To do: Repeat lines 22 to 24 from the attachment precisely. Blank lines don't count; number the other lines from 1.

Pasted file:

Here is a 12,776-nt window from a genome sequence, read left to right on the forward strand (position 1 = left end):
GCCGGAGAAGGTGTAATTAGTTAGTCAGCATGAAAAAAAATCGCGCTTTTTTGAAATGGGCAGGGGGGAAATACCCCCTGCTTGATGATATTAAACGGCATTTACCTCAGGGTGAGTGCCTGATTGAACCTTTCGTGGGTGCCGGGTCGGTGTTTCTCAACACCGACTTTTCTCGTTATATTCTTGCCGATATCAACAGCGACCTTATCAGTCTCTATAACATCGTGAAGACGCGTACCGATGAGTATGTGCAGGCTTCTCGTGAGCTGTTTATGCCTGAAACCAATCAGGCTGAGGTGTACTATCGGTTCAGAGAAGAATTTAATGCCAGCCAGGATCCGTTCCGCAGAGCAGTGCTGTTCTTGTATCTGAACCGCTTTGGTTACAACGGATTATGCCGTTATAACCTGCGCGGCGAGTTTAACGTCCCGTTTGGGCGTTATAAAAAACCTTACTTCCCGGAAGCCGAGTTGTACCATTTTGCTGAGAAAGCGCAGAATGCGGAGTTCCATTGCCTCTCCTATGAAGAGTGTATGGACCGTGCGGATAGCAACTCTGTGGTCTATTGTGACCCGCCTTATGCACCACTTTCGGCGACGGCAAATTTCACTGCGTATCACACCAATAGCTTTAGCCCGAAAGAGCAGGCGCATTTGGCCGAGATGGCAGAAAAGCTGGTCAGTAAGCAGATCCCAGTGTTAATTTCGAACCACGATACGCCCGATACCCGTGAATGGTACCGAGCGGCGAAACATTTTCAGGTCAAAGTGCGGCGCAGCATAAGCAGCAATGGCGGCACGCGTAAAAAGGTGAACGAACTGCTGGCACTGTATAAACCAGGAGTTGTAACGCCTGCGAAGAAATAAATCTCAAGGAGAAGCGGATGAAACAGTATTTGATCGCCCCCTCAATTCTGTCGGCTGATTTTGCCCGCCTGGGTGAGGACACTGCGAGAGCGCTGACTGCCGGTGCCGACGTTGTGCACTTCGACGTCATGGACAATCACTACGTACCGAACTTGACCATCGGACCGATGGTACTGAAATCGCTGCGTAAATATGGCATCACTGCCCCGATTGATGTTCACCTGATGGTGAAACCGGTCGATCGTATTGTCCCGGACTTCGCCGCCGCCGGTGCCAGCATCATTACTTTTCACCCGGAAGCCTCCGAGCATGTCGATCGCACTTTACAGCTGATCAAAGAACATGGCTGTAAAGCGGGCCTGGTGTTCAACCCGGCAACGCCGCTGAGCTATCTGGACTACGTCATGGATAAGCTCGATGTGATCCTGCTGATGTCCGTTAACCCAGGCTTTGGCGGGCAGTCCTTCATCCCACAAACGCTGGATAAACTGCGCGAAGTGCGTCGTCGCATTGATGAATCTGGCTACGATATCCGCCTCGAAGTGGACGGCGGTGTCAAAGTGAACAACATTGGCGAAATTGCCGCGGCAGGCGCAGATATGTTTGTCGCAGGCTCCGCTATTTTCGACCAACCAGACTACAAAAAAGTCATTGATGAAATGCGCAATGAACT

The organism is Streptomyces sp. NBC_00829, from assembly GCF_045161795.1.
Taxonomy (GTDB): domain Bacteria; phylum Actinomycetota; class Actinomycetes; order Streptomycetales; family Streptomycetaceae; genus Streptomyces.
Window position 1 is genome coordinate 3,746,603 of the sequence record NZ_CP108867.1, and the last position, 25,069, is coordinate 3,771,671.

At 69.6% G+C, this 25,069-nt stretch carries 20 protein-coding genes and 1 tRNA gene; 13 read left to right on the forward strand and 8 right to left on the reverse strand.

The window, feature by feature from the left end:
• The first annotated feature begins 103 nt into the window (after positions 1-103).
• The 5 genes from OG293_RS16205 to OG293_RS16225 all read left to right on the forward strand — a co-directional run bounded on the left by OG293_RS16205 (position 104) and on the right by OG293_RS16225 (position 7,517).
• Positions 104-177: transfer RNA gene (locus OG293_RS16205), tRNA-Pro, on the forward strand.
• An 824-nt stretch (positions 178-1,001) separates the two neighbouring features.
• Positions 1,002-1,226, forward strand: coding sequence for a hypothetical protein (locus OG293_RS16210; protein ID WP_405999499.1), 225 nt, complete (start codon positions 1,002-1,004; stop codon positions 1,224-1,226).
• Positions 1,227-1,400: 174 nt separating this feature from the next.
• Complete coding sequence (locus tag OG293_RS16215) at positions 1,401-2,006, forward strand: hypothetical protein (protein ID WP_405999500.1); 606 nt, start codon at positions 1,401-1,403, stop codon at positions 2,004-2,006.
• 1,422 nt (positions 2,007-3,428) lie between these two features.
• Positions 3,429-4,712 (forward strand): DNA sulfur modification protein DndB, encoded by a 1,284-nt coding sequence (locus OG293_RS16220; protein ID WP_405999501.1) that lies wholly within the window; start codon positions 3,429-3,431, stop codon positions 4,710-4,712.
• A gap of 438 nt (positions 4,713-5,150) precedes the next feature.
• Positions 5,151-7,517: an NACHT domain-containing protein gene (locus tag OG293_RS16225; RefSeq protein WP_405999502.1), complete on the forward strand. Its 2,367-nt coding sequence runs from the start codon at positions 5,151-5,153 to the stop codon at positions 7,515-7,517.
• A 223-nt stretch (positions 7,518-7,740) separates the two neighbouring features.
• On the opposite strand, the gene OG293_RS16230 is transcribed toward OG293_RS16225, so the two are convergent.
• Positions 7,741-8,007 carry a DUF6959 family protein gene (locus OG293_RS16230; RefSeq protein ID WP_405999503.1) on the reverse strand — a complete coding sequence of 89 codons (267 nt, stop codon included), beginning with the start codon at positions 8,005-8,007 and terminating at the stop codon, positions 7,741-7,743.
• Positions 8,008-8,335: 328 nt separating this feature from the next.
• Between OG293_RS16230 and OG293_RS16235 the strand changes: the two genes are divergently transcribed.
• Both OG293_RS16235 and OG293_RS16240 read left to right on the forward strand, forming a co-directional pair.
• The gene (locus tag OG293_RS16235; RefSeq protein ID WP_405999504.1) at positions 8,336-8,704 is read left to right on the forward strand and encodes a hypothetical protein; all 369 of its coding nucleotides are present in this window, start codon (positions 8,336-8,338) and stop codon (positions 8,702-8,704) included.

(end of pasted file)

• Positions 8,008-8,335: 328 nt separating this feature from the next.
• Between OG293_RS16230 and OG293_RS16235 the strand changes: the two genes are divergently transcribed.
• Both OG293_RS16235 and OG293_RS16240 read left to right on the forward strand, forming a co-directional pair.